Dear Friends of Environmental Conservation,
The Captain Planet Foundation recently announced the Funding for Youth Environmental Projects. The grant applications are due on May 31, September 30, and January 15 of each year. We would like to create a partnership with your organization for this grant! The goal is to fund and support hands-on environmental projects for children and youth. The Captain Planet Foundation primarily makes grants to U.S.-based schools and organizations with an annual operating budget of less than $3 million. Click here for more information including all eligibility requirements. Another grant opportunity has also been offered in Virginia. The Virginia Environmental Endownment recently announced the Virginia Mini-Grant Program. Click here for more information including all eligibility requirements. We have been working with several environmental communities to incorporate their ideas into interactive maps and  iPhone applications. The interactive mapping services have been used by clients such as Mississippi River Trail and Susquehanna Greenway. To learn more, please visit Please feel free to contact us at or 732 418-9135 with questions or to discuss your organization’s particular needs. Wansoo Im, Ph.D. IMRivers t: 732 418 9135

California River Report with Mixed Results

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Image from the NY Times: California Department of Fish and Game, "Delta smelt seen through a microscope at the California Department of Fish and Game".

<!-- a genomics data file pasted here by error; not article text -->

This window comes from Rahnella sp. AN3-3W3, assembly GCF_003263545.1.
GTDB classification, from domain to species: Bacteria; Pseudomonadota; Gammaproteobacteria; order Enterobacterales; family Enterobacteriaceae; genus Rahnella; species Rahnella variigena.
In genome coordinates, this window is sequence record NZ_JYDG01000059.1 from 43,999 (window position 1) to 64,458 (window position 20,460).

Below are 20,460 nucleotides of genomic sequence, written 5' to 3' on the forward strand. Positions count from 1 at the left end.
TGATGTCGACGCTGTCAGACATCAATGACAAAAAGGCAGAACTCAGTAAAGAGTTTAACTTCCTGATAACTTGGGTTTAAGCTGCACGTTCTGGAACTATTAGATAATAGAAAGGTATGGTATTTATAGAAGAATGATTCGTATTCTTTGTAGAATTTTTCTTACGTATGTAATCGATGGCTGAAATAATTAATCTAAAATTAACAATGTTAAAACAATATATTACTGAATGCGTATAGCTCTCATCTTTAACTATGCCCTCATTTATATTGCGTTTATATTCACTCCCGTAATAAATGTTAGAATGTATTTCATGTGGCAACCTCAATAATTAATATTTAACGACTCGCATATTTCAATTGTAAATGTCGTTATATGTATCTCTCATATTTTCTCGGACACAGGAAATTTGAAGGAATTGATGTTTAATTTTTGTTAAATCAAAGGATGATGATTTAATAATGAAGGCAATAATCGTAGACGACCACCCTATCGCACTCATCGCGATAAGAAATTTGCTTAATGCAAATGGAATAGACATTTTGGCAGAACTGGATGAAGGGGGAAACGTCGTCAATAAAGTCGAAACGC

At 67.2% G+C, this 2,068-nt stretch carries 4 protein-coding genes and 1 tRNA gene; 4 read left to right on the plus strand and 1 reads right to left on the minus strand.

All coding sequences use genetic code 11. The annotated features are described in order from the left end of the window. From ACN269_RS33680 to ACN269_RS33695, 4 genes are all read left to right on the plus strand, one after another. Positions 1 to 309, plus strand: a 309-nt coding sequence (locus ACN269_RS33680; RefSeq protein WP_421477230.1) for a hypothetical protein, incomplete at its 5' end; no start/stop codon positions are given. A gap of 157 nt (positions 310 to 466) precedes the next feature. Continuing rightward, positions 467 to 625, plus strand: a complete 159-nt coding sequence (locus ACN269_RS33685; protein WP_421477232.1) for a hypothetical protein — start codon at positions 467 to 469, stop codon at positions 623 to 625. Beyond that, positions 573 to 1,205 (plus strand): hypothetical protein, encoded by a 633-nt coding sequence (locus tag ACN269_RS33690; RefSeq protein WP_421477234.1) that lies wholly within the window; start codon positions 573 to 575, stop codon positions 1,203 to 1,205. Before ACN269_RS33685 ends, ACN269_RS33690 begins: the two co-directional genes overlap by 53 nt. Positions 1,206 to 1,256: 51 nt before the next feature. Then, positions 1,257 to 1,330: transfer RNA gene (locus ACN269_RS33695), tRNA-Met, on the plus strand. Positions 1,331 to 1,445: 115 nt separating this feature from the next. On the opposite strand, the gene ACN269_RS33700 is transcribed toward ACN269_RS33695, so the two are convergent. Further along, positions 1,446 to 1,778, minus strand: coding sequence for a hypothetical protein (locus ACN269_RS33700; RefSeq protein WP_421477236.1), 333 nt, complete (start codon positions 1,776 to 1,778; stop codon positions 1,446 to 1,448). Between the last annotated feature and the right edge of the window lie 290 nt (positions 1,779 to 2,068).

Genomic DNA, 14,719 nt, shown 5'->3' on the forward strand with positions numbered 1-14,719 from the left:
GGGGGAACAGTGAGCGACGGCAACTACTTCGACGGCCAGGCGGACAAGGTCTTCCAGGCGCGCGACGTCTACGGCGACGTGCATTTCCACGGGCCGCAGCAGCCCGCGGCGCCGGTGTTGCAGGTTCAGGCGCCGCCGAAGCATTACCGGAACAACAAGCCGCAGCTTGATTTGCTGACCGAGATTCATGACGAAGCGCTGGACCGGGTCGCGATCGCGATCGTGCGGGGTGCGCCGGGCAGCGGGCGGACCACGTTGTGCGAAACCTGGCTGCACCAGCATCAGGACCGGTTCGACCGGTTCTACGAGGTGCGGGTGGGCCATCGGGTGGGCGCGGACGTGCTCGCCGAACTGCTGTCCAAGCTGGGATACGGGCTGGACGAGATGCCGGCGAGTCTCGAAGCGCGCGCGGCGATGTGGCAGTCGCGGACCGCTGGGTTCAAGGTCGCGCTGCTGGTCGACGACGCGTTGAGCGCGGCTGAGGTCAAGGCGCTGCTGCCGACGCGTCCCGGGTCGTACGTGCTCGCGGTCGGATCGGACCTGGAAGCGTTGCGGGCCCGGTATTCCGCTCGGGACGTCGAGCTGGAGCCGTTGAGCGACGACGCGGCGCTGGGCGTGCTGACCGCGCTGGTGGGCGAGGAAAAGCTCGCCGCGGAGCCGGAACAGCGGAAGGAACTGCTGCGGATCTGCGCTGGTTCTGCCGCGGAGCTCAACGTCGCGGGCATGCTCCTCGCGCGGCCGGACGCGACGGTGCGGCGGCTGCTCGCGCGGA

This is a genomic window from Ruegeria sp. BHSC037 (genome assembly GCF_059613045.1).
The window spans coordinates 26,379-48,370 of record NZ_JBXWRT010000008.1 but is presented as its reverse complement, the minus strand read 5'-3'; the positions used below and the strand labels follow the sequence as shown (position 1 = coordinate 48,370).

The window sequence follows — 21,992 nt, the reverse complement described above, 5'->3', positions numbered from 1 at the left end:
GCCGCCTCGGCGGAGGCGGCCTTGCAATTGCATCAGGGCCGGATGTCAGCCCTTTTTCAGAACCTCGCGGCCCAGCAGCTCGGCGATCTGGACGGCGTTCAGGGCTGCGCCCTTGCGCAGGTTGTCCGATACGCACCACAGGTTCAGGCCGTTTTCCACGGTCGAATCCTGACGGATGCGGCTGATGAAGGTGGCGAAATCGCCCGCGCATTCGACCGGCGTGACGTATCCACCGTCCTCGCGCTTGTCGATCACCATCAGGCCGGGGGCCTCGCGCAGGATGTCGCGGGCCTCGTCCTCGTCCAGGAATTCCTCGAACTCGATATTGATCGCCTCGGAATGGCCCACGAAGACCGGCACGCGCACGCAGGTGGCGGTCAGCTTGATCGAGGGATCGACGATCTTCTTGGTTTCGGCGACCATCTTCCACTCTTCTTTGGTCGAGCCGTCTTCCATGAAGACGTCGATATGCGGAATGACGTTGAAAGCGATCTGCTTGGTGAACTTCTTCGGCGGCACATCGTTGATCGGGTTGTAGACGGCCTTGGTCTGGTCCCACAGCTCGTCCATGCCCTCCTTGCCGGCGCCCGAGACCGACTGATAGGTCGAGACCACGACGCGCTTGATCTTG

Read the Full NY Times article HERE. A report on the Sacramento and San Joaquin delta ecosystem was released just before Christmas with a mix of good and bad news. The good news is that the abundant rain and snow fall in California over the past year has helped improve the delta’s ecosystem. To keep a small fish known as the delta smelt from extinction and the delta ecosystem from collapse, farmers near the delta were mandated to limit their water intake. This past year provided enough water for the smelt, ecosystem and the farmers. Along with better management in the delta, the ecosystem has seen improvement in many fish species, particularly the smelt and striped bass. On the other side of the report, the fish species shad did not fair as well as other populations. Even worse is the identification of an invasive aquatic weed known as spongeplant. The plant sits and spreads rapidly on top of the water, choking the river and indigenous aquatic species. The spread of the plant could also have a negative impact on the delta’s pumping and irrigation delivery systems, which experienced problems in the past with the spread of another invasive species called the water hyacinth. The dry winter is preventing the spongeplant from obtaining the amounts of water it needs, but so then are species like the smelt. Barringer, Felicity. “California’s Delta Ecosystem Is Healthier, For Now”. Green: The Blog About Energy and the Environment; The New York Times. 29 December, 2011. Web. Meghan Karlik IMRivers